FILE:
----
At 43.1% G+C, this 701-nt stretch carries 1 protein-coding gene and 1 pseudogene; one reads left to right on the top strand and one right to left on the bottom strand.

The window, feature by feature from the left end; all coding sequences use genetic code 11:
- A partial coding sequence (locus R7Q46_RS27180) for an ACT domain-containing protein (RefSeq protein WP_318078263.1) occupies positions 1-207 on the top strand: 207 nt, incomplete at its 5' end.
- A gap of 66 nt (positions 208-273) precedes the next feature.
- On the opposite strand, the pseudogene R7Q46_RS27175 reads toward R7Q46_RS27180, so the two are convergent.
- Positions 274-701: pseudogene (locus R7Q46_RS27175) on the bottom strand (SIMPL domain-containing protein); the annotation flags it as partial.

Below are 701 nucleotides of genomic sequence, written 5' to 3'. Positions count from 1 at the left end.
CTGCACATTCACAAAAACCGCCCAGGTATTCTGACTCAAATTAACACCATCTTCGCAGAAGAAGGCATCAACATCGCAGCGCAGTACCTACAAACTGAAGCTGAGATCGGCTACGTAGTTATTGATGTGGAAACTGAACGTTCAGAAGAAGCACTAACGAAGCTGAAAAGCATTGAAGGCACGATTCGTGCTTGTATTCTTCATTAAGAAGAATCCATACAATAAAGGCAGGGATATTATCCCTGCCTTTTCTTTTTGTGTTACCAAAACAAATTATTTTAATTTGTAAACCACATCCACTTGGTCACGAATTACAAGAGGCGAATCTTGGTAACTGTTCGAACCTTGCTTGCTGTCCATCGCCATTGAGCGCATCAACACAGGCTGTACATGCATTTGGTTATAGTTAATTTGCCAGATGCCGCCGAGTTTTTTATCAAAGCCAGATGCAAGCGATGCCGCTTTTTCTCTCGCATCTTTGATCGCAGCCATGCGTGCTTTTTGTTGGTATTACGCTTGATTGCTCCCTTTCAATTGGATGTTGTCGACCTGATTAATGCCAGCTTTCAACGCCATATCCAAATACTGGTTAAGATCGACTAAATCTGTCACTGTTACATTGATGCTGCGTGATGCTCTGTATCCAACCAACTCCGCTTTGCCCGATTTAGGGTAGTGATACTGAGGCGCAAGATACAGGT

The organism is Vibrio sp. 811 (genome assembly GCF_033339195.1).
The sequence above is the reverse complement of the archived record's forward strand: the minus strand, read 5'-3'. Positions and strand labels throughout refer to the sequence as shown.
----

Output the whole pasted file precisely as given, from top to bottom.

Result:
At 43.1% G+C, this 701-nt stretch carries 1 protein-coding gene and 1 pseudogene; one reads left to right on the top strand and one right to left on the bottom strand.

The window, feature by feature from the left end; all coding sequences use genetic code 11:
- A partial coding sequence (locus R7Q46_RS27180) for an ACT domain-containing protein (RefSeq protein WP_318078263.1) occupies positions 1-207 on the top strand: 207 nt, incomplete at its 5' end.
- A gap of 66 nt (positions 208-273) precedes the next feature.
- On the opposite strand, the pseudogene R7Q46_RS27175 reads toward R7Q46_RS27180, so the two are convergent.
- Positions 274-701: pseudogene (locus R7Q46_RS27175) on the bottom strand (SIMPL domain-containing protein); the annotation flags it as partial.

Below are 701 nucleotides of genomic sequence, written 5' to 3'. Positions count from 1 at the left end.
CTGCACATTCACAAAAACCGCCCAGGTATTCTGACTCAAATTAACACCATCTTCGCAGAAGAAGGCATCAACATCGCAGCGCAGTACCTACAAACTGAAGCTGAGATCGGCTACGTAGTTATTGATGTGGAAACTGAACGTTCAGAAGAAGCACTAACGAAGCTGAAAAGCATTGAAGGCACGATTCGTGCTTGTATTCTTCATTAAGAAGAATCCATACAATAAAGGCAGGGATATTATCCCTGCCTTTTCTTTTTGTGTTACCAAAACAAATTATTTTAATTTGTAAACCACATCCACTTGGTCACGAATTACAAGAGGCGAATCTTGGTAACTGTTCGAACCTTGCTTGCTGTCCATCGCCATTGAGCGCATCAACACAGGCTGTACATGCATTTGGTTATAGTTAATTTGCCAGATGCCGCCGAGTTTTTTATCAAAGCCAGATGCAAGCGATGCCGCTTTTTCTCTCGCATCTTTGATCGCAGCCATGCGTGCTTTTTGTTGGTATTACGCTTGATTGCTCCCTTTCAATTGGATGTTGTCGACCTGATTAATGCCAGCTTTCAACGCCATATCCAAATACTGGTTAAGATCGACTAAATCTGTCACTGTTACATTGATGCTGCGTGATGCTCTGTATCCAACCAACTCCGCTTTGCCCGATTTAGGGTAGTGATACTGAGGCGCAAGATACAGGT

The organism is Vibrio sp. 811 (genome assembly GCF_033339195.1).
The sequence above is the reverse complement of the archived record's forward strand: the minus strand, read 5'-3'. Positions and strand labels throughout refer to the sequence as shown.